HSE SPb Master's Student Will Join PhD Programme in History at Princeton University
Liya Xie, a student of the Master’s Programme ‘Applied and Interdisciplinary History “Usable Pasts”’, has been admitted to Princeton University, a prestigious American university located in the state of New Jersey. The admissions process is rigorous—only 1 of 16 applicants is admitted each year. Liya told the HSE News Service about about what the application process was like.
Admissions and my preparation
Admission to the graduate programme in History is highly competitive. Each year, the department reviews approximately 400 applications and admits a cohort of approximately 25 students
Personally, I started to prepare for my PhD application during the summer vacation after my first year of the Master's programme. I studied for the GRE (Graduate Record Examinations) from mid-July to mid-October, and I got 169 out of 170 for Verbal Reasoning, 166 out of 170 for Quantitative Reasoning (math), and 5 out of 6 for Analytical writing. From mid-October until the application deadline, I was mostly focusing on writing the statement of purpose and revising my writing sample. Apart from that, academic transcripts and three recommendation letters from professors were also required for the application.
I applied to 7 programmes in total, and I got into three of them. Apart from Princeton University, I also received fully-funded offers from Georgetown University and the University of Toronto. In the end, I decided to attend the programme at Princeton University as its funding is the most generous (about $88,000 per year) and its academic reputation goes without mentioning.
I believe that the skills that I have learned from my bachelor and master's education will be a valuable asset to my graduate research, in which I would like to continue to explore the historical contacts between Russia and China both in the regional and global contexts
Inspired by Fernand Braudel's longue durée approach to the Mediterranean region and subsequent works on regional systems around the world, I hope to conceptualize a new regional system of Eurasia within which multiple layers of exchanges are embedded, including political, economic, social, cultural and artistic ones.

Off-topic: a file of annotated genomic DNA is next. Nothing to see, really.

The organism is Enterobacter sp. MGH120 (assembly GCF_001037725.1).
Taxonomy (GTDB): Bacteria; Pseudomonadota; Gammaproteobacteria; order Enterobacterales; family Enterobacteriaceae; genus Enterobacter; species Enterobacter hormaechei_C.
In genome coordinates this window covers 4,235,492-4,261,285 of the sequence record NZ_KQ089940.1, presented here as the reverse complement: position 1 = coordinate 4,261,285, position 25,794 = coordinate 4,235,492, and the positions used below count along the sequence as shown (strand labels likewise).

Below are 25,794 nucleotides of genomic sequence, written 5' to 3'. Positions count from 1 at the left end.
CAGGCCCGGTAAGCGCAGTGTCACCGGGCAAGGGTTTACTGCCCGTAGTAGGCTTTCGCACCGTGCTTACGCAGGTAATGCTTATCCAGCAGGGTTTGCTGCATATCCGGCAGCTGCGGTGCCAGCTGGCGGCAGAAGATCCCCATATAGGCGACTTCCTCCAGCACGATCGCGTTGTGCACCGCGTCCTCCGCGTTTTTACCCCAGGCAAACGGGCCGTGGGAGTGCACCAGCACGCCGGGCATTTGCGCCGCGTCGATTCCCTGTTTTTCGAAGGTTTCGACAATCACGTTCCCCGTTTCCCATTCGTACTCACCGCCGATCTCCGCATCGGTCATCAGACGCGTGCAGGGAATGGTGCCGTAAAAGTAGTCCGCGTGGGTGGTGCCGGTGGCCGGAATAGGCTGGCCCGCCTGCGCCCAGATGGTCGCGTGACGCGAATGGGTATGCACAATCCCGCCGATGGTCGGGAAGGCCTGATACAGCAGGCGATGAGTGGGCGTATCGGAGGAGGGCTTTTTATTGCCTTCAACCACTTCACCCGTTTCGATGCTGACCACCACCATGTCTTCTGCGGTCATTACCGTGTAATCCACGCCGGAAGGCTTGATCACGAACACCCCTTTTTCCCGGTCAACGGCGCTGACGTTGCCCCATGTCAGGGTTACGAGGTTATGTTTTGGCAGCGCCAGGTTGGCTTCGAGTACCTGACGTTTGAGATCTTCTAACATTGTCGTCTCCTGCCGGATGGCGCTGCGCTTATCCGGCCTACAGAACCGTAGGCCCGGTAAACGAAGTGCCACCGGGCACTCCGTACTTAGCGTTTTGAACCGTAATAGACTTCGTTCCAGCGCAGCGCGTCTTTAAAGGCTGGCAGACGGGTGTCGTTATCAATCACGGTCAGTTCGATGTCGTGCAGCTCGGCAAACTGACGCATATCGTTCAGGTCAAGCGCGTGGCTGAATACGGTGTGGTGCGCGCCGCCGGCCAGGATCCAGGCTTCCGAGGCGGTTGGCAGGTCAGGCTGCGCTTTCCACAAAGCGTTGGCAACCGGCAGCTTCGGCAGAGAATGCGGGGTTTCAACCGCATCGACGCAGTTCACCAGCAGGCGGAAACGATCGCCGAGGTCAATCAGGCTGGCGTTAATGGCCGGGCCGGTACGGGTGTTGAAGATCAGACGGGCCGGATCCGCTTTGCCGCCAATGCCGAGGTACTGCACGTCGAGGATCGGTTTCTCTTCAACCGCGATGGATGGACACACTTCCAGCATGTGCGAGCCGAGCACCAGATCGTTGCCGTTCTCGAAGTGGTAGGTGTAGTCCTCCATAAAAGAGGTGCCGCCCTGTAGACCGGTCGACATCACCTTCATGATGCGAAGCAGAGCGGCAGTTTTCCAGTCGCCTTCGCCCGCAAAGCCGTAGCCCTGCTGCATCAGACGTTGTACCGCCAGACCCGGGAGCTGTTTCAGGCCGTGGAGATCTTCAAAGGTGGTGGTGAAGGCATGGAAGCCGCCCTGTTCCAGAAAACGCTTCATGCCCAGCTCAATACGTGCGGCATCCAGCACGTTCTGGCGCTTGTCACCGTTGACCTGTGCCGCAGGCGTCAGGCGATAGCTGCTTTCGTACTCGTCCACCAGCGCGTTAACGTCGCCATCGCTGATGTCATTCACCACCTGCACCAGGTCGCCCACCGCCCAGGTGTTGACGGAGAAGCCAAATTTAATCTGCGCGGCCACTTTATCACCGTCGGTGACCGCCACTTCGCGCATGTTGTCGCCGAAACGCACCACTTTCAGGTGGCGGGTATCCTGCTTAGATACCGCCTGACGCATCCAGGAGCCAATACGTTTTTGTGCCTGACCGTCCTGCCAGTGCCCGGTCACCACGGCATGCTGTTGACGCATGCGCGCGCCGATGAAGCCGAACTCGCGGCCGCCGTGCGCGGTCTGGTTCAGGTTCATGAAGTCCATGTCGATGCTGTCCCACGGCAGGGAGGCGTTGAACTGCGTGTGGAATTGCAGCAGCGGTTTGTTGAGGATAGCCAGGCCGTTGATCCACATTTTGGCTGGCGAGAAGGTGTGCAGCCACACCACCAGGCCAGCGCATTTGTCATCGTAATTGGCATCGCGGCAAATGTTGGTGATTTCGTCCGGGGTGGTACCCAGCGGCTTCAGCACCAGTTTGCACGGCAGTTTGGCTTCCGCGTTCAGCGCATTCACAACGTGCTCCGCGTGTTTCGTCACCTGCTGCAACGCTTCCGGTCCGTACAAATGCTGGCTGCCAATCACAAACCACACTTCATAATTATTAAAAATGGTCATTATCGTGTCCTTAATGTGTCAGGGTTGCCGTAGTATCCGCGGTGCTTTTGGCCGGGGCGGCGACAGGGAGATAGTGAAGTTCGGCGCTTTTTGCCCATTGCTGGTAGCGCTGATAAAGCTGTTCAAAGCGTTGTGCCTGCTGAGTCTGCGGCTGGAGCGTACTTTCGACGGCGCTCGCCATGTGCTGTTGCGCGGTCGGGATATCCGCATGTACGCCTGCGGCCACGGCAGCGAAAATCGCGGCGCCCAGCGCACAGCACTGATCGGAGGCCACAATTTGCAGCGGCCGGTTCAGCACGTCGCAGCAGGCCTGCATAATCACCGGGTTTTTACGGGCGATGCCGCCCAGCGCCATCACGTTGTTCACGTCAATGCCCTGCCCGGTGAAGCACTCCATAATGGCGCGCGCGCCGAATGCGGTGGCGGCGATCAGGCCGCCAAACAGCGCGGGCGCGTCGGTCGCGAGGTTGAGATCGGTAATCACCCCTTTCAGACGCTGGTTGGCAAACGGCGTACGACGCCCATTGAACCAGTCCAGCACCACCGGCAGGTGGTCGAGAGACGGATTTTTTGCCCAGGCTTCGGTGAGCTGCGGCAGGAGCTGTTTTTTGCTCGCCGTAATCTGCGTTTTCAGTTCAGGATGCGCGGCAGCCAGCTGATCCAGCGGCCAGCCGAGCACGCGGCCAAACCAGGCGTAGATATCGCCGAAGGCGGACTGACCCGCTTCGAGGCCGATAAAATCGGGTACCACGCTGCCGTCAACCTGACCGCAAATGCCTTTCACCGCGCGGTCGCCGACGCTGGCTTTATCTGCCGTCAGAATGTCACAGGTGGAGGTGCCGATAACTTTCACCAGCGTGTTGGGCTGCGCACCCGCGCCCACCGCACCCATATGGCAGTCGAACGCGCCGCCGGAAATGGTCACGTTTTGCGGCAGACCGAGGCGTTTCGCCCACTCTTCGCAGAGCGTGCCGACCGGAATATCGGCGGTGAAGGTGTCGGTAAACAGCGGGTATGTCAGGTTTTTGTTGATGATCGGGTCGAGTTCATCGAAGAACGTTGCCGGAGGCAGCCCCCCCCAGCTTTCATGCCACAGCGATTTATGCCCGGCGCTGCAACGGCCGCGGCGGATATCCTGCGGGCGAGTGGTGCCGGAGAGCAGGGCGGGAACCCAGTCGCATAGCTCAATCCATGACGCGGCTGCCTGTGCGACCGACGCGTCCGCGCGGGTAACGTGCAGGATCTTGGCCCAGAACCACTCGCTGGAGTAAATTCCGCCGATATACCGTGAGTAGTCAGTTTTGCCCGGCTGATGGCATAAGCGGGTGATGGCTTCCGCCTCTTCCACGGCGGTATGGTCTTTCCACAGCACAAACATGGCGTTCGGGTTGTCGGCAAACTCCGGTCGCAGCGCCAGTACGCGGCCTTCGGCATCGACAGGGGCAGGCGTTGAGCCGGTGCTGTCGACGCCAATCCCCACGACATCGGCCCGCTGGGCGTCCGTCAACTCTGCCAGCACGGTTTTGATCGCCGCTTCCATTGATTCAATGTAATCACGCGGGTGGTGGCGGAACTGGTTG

‘One potential research direction is an investigation of the study and transmission of Chinese medicine in Russia with a focus on the role played by Russian Orthodox missionaries. The history of medicine in Russia could be a useful entry point to understand how Russia tried to find its place in the world, given the different medical traditions in the West and the East.
Another project could be an examination of the history of the tea trade between Russia and China in the general context of the emergence of consumerism in Europe and increasing trade connections around the world. The critical issue that I hope this project would address is the question of how the consumption of material objects like tea in different social strata shaped the perception of the cultural other and constructed the notion of 'the self'.
In both projects mentioned above, I am interested in exploring how the duality of Russian identity, which is in part shaped by the country's bi-continental geography, complicates the conventional conceptualization of the contacts between Europe and Asia as a clash of Western and Eastern civilizations.
How our programme helped me with my academic development
While writing my master's thesis, I have significantly improved my historical research skills
The process of writing my master’s thesis has greatly equipped me with the essentials of historical research. Firstly, I became well read in the historiography on Sino-Russian contacts, Orientalism, Russian and European Sinology, as well as material culture. These studies narrowed down my research focus and helped me find the appropriate theoretical framework.
On top of that, my experience navigating the Russian archives and libraries has considerably enhanced my Russian language skills in understanding both contemporary scholarly works and Old Russian orthography. For this, I am truly grateful for all the assistance and guidance provided by my supervisor Professor Marina Loskutova, whom I respect for her erudition, patience, and eagerness to help students.
Princeton’s History PhD programme is designed to be completed in five years. During the first two years students complete their coursework, language training, two original research papers, and take the General Examination. They devote the next three years to researching and writing the dissertation, drawing upon Princeton’s rich library holdings as well as archives across the world. Many students also choose to teach undergraduate courses as preceptors to gain valuable classroom experience. The PhD degree is conferred following the successful Final Public Oral Examination of the dissertation.
All students admitted to the programme are usually supplied with a five-year fellowship package from the Graduate School, which covers tuition, healthcare, and stipend. This is possible due to Princeton’s endowment, which is one of the largest in the US.